The Safe, Healthy, Well Trained Horses and Equipment is the next topic and its an important one. Without the right horses and tack, its nearly impossible to cover so many aspects of horsemanship and riding. So many times we have students who come from other barns and tell us about the horse they felt unsafe on, got bucked off, ran away with, or some other horrifying story that makes us cringe. While ANY horse certainly has the ability to act out for a variety of reasons, we find most often they act this way from lack of training, fear, misunderstanding, or incorrect cues from the rider because they may not have been ready for that particular horse. All the horses here at Runaway continue to receive training to help prevent these types of occurrences and we work with horse owners as well as our own personal horses to desensitize and expose them to everything we can think of to allow them to gain experience and create confidence and avoid fear based reactions. We care for a full range of horse personalities from very easy going to highly sensitive horses who love to run and carefully try to match our students to an appropriate horse for the training level they are currently at to keep them challenged. Having this variety of horses is critical to a riders development, confidence, and overall horsemanship journey as EVERY horse has something to teach its rider. Speed is often confused with ability and just because you may be able to go fast and not fall off doesn't always mean you have control, it just means you have good balance and there is so much more involved in overall ability and safety.

Just as important as the horses is the Tack (Horse equipment) we use for them such as the saddles, pads, bridles, bits, etc. This can also make or break a riders experience because the tack MUST fit the horse and be properly adjusted to be comfortable for the horses overall happiness as well as be in a safe condition for its intended purpose. We routinely inspect for structural damage, clean, service, and oil our school tack and while it may not always be the best looking equipment, it does fit the horses and is considered in safe working condition for the intended application. We have a variety of school saddles to fit various size students and do our best to add to our school collection every year through saddle, tack, and monetary donations. We appreciate this greatly !

Proper Riding Attire, Expectations, and Attitude is the last topic of conversation and its an exciting one. If your reading this then that means you are on your way to something that will have a lasting impact on you and is an amazing experience filled with so many wonderful emotions all squished into those cute horsey faces. The excitement and anxiety leading up to your Orientation sessions or Group lessons can often lead to many questions about the first experience so I will help you break it all down to be prepared :)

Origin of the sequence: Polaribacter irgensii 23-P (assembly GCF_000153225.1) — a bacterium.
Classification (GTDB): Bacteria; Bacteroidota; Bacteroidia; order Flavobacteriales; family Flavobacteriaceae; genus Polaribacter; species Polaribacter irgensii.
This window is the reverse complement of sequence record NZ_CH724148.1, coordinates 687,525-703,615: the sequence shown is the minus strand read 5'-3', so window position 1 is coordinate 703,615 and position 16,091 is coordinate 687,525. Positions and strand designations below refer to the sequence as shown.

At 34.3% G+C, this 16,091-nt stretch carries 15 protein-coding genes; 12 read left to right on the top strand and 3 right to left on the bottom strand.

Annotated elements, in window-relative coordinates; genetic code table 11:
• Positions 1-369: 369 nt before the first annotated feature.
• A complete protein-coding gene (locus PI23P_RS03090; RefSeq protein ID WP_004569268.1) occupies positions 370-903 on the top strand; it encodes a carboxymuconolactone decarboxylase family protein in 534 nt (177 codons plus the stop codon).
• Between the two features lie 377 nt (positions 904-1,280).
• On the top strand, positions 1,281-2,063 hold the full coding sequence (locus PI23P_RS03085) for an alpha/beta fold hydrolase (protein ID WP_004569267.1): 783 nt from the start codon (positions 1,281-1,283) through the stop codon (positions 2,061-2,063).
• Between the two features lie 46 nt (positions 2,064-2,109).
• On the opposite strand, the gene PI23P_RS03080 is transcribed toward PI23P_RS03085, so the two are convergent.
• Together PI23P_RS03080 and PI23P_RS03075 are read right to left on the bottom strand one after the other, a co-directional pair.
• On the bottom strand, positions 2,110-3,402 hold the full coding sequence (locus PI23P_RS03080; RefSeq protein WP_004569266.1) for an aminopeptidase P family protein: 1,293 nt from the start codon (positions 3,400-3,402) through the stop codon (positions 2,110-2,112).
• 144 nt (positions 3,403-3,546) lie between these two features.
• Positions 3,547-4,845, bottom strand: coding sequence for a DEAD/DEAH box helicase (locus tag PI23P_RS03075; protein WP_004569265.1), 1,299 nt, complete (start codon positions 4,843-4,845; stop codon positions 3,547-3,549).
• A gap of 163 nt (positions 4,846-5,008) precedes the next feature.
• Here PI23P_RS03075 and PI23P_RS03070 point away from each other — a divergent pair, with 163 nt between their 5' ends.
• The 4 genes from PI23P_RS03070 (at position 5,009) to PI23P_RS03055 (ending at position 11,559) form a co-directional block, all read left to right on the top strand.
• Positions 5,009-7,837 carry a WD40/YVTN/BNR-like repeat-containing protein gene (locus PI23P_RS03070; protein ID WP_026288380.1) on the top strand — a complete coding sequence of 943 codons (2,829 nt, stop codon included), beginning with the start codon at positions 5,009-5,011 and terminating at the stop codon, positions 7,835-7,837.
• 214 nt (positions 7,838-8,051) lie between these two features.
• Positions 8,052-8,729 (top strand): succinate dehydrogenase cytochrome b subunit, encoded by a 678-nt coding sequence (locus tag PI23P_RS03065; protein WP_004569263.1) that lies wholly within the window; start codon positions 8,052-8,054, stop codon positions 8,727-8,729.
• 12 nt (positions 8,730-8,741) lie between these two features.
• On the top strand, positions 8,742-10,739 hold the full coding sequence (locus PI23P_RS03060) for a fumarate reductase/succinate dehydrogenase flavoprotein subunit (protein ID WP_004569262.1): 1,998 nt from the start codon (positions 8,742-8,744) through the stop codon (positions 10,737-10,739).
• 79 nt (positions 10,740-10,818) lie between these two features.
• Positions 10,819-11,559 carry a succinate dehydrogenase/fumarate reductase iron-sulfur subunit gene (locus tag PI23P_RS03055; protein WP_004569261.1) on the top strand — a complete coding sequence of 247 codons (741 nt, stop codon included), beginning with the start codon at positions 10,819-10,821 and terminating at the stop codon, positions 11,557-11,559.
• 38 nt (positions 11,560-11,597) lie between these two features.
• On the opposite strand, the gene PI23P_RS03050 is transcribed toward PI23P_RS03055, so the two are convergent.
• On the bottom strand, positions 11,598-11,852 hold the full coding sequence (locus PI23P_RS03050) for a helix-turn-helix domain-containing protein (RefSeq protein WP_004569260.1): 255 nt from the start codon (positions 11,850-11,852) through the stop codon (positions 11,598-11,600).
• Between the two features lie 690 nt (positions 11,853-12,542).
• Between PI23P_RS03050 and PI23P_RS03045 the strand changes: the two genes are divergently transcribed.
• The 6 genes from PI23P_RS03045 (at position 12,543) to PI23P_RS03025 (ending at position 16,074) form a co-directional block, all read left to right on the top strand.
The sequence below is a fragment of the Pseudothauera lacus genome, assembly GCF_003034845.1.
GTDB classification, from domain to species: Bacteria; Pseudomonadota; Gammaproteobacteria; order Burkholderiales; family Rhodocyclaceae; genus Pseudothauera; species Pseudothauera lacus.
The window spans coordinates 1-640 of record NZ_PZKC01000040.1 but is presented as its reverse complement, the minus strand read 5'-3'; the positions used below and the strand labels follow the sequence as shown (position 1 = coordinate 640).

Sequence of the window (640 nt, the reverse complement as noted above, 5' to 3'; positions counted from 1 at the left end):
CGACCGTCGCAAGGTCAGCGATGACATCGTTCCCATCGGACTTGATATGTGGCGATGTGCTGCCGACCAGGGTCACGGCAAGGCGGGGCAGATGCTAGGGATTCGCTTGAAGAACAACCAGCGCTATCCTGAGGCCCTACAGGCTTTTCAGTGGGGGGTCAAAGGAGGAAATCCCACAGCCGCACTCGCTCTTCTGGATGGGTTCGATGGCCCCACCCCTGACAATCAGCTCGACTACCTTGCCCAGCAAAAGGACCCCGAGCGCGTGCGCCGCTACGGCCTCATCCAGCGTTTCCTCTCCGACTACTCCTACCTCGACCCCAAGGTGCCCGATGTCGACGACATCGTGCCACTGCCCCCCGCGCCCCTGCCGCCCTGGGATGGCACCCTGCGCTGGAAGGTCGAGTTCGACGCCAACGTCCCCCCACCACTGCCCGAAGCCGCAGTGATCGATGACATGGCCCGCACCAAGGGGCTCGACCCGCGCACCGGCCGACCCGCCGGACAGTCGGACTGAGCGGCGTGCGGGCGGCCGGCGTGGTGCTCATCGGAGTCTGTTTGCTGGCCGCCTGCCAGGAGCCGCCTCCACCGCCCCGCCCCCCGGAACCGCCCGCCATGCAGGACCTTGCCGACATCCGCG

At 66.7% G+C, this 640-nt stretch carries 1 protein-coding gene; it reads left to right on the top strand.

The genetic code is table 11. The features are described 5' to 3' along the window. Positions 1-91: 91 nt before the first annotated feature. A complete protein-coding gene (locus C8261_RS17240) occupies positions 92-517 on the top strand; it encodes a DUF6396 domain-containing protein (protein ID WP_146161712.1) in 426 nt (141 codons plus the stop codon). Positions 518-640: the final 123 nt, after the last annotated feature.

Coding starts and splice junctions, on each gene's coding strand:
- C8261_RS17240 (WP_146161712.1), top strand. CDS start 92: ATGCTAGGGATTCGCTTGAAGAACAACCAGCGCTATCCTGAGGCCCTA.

First thing we need to cover is riding attire and why its important. Most people have what they need to get started for basic Orientations and you can always upgrade as you go or we can help recommend some items from our products page that we've found to be economical, safe, and in western style.

 

Riding Attire:

  • Long pants are the must for horseback riding. Long pants protect a rider’s legs from chafing against the stirrup leathers and seams of the saddle. Jeans are acceptable and very much the norm in the western world, and with todays elastic fabrics, they are much more comfortable to wear and ride in than ever before. Here for some western fashion examples in Mens and Womens.

  • Boots - A hard-soled leather boot is safest against injury in case of being stepped on by the horse, and sturdiest to keep the rider’s foot in the stirrup during riding. A heel of ½ - 1 inch is necessary to keep the boot from sliding through the stirrup and preventing the riders foot from becoming caught in the stirrup. The lower profile roper style heal is the preferred option as its easier to walk in yet is still safe for riding and paired with a squared style toe, is super comfortable over a pointed toe, and is the preferred fashion in the western world for the last 10yrs for everyday use and riding.
    Check out Boot examples in Mens and Womens  

  • Shirts, Coats, Vests - Wear a fitted tee-shirt instead of a tank top in summer, because it allows some protection of the shoulders in case of a fall, and wear non-bulky warm layers in winter. Base layers can be very beneficial for staying warm as well as heated vests and jackets in colder months.